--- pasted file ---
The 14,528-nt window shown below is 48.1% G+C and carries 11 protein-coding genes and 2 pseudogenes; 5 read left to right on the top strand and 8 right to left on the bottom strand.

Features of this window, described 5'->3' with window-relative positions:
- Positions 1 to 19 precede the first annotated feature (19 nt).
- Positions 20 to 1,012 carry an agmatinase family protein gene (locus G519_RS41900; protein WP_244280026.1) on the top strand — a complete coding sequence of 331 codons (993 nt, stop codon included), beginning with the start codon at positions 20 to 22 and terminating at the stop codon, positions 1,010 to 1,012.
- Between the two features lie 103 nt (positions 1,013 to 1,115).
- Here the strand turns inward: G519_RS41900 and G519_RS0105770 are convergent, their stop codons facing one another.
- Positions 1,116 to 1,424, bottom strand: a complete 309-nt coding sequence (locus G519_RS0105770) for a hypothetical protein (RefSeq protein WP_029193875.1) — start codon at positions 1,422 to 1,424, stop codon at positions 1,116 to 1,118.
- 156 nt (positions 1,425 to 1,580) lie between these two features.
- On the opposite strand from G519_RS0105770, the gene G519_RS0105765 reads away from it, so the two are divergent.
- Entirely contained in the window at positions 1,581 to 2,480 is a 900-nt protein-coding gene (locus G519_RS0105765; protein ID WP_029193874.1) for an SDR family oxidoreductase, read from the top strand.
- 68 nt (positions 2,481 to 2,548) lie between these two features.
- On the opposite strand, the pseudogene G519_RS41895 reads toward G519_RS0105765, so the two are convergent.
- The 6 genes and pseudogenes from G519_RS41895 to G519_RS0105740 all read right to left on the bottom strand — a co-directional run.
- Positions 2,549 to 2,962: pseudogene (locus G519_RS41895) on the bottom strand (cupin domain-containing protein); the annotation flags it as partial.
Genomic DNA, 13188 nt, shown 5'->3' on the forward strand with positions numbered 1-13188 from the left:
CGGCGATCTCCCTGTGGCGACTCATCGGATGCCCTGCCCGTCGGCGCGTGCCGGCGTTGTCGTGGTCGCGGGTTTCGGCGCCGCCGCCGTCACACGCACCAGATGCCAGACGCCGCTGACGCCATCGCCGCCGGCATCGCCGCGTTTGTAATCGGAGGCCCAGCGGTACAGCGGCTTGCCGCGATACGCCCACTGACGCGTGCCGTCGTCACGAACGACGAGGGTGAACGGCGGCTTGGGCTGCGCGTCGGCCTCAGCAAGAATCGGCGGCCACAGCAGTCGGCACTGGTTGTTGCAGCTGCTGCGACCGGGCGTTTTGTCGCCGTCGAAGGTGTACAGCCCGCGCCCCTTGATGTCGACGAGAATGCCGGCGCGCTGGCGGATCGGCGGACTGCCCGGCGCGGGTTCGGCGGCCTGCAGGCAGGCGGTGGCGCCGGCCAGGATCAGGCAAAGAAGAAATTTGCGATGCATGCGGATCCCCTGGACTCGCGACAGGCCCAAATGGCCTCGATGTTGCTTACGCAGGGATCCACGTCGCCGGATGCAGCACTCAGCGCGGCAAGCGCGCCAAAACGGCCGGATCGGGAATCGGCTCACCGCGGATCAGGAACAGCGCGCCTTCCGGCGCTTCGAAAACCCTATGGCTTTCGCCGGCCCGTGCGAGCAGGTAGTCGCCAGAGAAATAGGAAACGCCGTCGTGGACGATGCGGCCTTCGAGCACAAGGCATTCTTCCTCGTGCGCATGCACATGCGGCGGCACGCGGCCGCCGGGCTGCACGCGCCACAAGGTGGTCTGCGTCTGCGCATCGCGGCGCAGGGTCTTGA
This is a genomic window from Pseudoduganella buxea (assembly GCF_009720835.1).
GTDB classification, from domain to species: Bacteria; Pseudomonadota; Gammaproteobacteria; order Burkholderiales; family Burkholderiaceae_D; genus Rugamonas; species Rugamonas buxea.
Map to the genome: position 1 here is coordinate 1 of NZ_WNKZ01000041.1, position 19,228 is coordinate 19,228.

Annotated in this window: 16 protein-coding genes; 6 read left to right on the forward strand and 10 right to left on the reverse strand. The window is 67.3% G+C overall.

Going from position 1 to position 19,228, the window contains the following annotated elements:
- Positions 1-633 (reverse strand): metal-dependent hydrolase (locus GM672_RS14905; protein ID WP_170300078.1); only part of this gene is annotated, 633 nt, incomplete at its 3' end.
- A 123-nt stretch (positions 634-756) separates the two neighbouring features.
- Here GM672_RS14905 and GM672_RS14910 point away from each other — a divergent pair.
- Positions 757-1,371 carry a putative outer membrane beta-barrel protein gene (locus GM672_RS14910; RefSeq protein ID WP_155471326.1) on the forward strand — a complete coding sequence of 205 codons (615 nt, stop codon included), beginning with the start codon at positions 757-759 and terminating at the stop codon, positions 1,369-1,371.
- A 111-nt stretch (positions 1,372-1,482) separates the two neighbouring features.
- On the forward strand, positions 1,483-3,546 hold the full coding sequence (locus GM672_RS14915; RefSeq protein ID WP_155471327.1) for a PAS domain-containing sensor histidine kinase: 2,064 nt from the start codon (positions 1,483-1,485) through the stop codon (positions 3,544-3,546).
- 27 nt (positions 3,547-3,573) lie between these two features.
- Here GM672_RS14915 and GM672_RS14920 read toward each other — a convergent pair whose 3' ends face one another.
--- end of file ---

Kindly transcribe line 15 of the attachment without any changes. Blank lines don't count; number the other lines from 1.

Genomic DNA, 13188 nt, shown 5'->3' on the forward strand with positions numbered 1-13188 from the left: